So GSoC has officially come to an end, it’s time to summarize what has been and has not been achieved during this time.
Two of the goals were achieved, while the third is quite far off right now.
The callout “wheel” was replaced with a binary heap. This forms the basis of the suggested improvements to the callout subsystem. The binary heap was implemented as a set of macros which provide a min-heap as well as a max-heap, for various general-purpose priority queues. More information can be found in the comments in the kernel source file
sys/sys/bheap.hand in the previous blog posts.
The new API was implemented from the “client-side”, i.e. the functionality is usable by callout consumers now, instead of the existing API. It was greatly simplified, though there could be some more modifications to make it more useful. The API stands as follows :
callout_handle_t— The handle (actually a typedef’s struct) used to identify a single callout (can be reused). The client should malloc a callout_handle_t and zero it out before using it.
hwclocktick_t— A semi-opaque hardware-dependent clock tick count. Clients need to use auxiliary functions to convert to/from real time and hardware-dependent time. The hwclocktick_t is limited to nanosecond resolution (because the conversion functions currently use
absolute_time_to_hw_time(const struct timespec* a, hwclocktick_t* t)— This function converts a timespec to a hardware dependent tick count. The
timespecstructure can hold time in the format of seconds + nanosecond.
hw_time_to_absolute_time(const hwclocktick_t* t, struct timespec* a)— This function converts given hardware-dependent ticks into a timespec.
time_interval_to_hw_time(int interval, hwclocktick_t* h, enum time_scale ts)— This is probably the function which will be used the most. It converts a given number of real time units into a
hwclocktick_twhich can be later used to schedule a callout. The
time_scaleis used to describe what units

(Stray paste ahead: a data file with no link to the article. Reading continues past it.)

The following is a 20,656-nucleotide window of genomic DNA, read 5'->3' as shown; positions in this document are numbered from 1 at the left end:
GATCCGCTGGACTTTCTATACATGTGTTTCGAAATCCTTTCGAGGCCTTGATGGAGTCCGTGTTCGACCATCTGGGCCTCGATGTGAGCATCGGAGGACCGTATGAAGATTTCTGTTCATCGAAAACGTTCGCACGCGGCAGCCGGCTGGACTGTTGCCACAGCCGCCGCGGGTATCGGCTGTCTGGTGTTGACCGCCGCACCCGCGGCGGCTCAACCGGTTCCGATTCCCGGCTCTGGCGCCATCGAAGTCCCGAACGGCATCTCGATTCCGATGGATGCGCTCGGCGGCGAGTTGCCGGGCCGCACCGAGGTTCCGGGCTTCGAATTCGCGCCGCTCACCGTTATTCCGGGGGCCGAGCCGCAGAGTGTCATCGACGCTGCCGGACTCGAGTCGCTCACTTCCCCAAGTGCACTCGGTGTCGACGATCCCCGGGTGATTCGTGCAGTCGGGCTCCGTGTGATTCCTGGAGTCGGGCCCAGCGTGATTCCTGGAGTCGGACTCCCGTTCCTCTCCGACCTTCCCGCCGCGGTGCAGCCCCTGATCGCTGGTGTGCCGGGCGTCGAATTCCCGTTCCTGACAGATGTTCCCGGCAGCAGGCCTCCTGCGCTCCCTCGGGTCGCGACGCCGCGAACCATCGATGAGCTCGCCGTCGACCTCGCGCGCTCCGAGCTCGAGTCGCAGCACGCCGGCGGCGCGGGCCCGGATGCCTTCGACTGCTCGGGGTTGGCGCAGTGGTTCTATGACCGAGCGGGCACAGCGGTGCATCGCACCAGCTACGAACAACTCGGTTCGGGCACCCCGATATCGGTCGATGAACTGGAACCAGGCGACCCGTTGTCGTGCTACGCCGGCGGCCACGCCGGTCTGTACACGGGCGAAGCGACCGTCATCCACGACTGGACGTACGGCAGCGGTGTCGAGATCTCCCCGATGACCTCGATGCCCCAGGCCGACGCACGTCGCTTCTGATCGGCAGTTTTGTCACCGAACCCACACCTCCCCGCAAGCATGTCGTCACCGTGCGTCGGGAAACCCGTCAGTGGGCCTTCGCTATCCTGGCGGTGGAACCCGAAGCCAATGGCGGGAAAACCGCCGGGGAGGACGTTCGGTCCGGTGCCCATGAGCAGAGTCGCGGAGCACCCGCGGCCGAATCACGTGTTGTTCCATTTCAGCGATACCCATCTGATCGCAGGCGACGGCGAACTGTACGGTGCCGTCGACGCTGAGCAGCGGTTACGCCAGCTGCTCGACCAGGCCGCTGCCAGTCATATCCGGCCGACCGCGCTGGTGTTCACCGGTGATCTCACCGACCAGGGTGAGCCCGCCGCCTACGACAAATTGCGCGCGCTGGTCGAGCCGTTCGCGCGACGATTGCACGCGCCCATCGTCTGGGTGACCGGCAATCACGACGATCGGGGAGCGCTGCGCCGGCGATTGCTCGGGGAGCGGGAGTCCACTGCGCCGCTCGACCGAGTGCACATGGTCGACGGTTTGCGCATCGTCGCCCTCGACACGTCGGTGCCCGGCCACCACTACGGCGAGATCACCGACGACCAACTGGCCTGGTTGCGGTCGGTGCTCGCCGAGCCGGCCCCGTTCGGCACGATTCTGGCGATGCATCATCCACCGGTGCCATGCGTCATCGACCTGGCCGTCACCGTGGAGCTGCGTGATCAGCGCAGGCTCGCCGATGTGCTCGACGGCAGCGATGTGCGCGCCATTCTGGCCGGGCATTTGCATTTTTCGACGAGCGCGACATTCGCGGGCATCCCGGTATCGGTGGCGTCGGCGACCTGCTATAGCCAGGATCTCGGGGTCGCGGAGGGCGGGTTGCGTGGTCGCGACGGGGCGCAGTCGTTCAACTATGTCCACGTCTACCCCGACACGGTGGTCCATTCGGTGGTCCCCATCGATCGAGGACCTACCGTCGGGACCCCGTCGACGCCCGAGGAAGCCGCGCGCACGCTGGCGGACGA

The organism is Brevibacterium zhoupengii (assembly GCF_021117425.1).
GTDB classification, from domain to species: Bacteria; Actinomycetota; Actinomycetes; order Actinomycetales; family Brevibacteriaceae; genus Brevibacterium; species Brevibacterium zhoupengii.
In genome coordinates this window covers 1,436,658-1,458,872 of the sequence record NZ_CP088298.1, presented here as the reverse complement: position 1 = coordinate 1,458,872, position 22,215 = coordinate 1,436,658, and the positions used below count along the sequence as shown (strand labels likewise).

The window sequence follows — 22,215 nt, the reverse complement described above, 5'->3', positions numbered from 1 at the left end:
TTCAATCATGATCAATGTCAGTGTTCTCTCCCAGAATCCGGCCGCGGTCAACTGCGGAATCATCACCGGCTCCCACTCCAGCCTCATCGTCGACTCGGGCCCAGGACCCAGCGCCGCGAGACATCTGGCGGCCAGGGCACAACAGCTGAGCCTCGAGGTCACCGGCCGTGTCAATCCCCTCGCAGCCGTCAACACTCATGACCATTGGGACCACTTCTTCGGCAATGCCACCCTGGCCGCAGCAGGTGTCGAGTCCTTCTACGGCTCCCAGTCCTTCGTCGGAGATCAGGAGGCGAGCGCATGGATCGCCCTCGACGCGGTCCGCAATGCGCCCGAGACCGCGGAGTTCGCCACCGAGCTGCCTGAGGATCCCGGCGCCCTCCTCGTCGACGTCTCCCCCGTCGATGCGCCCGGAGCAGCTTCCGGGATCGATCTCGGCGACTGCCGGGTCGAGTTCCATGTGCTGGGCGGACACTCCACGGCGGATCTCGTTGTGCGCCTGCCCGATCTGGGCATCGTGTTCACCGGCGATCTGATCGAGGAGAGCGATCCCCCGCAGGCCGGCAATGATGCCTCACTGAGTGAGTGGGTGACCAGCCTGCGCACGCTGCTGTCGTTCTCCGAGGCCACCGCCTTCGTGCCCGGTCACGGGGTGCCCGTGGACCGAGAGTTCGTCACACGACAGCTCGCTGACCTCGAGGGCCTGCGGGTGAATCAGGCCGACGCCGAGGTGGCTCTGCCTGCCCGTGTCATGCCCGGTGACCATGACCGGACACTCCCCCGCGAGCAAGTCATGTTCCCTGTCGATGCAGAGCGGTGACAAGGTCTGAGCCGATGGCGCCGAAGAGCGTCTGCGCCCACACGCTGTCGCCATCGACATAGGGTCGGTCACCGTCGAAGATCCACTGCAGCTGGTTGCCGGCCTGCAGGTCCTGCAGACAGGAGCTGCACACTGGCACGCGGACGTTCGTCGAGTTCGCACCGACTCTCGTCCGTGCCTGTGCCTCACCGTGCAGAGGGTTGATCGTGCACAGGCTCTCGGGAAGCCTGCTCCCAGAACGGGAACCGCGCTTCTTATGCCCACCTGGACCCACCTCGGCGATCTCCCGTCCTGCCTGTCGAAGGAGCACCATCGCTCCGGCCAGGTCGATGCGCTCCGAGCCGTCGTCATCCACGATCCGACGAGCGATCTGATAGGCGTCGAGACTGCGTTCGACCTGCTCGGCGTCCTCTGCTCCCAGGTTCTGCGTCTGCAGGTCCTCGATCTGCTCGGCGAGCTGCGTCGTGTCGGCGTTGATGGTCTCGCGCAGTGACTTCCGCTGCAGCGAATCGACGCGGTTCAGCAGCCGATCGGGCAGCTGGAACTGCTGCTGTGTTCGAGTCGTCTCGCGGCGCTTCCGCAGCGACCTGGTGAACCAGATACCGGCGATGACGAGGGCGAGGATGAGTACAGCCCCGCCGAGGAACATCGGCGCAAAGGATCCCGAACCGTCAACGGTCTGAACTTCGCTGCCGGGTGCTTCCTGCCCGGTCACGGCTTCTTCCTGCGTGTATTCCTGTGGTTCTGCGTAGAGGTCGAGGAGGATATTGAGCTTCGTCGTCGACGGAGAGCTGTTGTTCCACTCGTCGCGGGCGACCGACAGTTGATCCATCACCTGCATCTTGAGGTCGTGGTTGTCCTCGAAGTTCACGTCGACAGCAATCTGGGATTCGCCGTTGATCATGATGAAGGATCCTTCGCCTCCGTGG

intervalis specified in, and can be one of: TIMESCALE_SECOND, TIMESCALE_MS, TIMESCALE_US (microsecond), TIMESCALE_NS or TIMESCALE_MINUTE.
The above 3 functions can be used to create a
hwclocktick_t of the appropriate duration. If the same duration will be used frequently, it makes sense to do the conversion once and cache the resultant
Behind the scenes, the callout subsystem will “ask” the current timer hardware to do the conversion for it. This will use the
Kobj kernel object system with a common interface that each timer hardware will need to specify. Currently this is not in a working state yet, so the functions use traditional
hz arithmetic to do the conversions. In any case, this is transparent to the callout client.
Once the required hardware-dependent tick count is generated, a new callout can be armed by calling:
callout_arm(callout_handle_t* c, hwclocktick_t when, void (*func)(void*), void* arg, int flags, mtx* mutex) — Pass the allocated callout handle, the required callback time as a hw tick, a pointer to the callback function, an argument to pass to it, some flags (same as old API) and any mutex as required. This combines the functionality of
callout_reset() etc. all in one function. This might be a good thing or a bad thing.
There is no
callout_init[_mtx]() anymore. The
callout_arm() function will handle initialization. There is no reason to call